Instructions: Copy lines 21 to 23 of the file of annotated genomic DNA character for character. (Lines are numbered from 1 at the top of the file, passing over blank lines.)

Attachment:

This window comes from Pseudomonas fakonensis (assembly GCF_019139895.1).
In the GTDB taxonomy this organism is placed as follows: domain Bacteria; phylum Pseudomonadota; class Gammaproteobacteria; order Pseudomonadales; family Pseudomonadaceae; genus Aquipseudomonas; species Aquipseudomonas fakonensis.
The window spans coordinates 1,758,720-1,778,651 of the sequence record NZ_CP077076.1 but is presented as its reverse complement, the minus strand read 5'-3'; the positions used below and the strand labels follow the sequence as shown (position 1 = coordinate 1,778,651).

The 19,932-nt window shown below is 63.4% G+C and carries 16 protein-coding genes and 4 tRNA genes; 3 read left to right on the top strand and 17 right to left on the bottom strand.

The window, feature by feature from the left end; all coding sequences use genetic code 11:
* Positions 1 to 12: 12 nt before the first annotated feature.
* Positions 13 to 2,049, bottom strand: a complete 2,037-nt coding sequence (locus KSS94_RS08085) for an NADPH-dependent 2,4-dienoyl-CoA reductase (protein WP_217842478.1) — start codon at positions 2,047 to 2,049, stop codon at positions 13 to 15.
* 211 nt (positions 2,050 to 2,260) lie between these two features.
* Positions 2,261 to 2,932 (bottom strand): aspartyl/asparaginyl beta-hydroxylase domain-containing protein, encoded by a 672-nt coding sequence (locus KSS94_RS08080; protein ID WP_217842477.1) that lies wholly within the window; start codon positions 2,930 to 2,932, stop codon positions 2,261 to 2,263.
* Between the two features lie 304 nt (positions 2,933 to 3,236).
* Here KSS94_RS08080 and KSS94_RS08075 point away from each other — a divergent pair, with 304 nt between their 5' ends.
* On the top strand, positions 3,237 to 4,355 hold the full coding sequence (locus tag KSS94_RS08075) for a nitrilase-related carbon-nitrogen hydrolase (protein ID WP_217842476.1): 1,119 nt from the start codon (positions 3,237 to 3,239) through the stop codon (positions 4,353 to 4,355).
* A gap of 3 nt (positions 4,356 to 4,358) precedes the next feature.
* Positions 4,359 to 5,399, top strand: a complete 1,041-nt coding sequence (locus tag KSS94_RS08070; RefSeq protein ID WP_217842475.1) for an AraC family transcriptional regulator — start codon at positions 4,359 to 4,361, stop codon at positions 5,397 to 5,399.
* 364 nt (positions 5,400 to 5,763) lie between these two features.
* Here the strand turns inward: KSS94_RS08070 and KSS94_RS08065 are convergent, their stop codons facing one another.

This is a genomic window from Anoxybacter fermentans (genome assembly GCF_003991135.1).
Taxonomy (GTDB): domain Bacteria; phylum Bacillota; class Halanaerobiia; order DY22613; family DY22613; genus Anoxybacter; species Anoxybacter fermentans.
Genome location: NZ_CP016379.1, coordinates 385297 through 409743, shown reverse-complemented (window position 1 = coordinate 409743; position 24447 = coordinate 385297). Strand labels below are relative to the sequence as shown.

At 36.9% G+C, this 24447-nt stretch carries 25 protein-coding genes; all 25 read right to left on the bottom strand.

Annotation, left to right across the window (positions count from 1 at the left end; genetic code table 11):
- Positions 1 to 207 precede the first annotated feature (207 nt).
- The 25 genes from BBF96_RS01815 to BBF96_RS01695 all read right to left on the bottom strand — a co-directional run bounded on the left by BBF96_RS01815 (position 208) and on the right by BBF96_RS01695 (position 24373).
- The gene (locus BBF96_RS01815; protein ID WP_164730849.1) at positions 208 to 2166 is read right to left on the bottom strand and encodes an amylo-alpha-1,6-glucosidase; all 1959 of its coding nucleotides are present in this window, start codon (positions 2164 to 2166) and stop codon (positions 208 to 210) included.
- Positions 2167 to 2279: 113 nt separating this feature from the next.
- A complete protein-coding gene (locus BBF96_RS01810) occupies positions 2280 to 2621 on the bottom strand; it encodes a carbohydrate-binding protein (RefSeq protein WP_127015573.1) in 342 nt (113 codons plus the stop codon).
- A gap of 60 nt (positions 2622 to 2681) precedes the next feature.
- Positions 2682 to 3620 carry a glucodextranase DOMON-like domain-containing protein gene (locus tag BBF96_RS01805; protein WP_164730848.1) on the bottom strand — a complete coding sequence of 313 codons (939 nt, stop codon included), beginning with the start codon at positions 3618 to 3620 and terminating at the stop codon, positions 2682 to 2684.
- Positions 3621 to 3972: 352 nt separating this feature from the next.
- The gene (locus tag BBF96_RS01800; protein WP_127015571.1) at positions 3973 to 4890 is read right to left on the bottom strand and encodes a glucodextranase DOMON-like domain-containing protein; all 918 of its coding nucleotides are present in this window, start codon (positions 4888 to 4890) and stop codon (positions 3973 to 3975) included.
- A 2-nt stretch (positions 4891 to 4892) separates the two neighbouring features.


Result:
Annotation, left to right across the window (positions count from 1 at the left end; genetic code table 11):
- Positions 1 to 207 precede the first annotated feature (207 nt).
- The 25 genes from BBF96_RS01815 to BBF96_RS01695 all read right to left on the bottom strand — a co-directional run bounded on the left by BBF96_RS01815 (position 208) and on the right by BBF96_RS01695 (position 24373).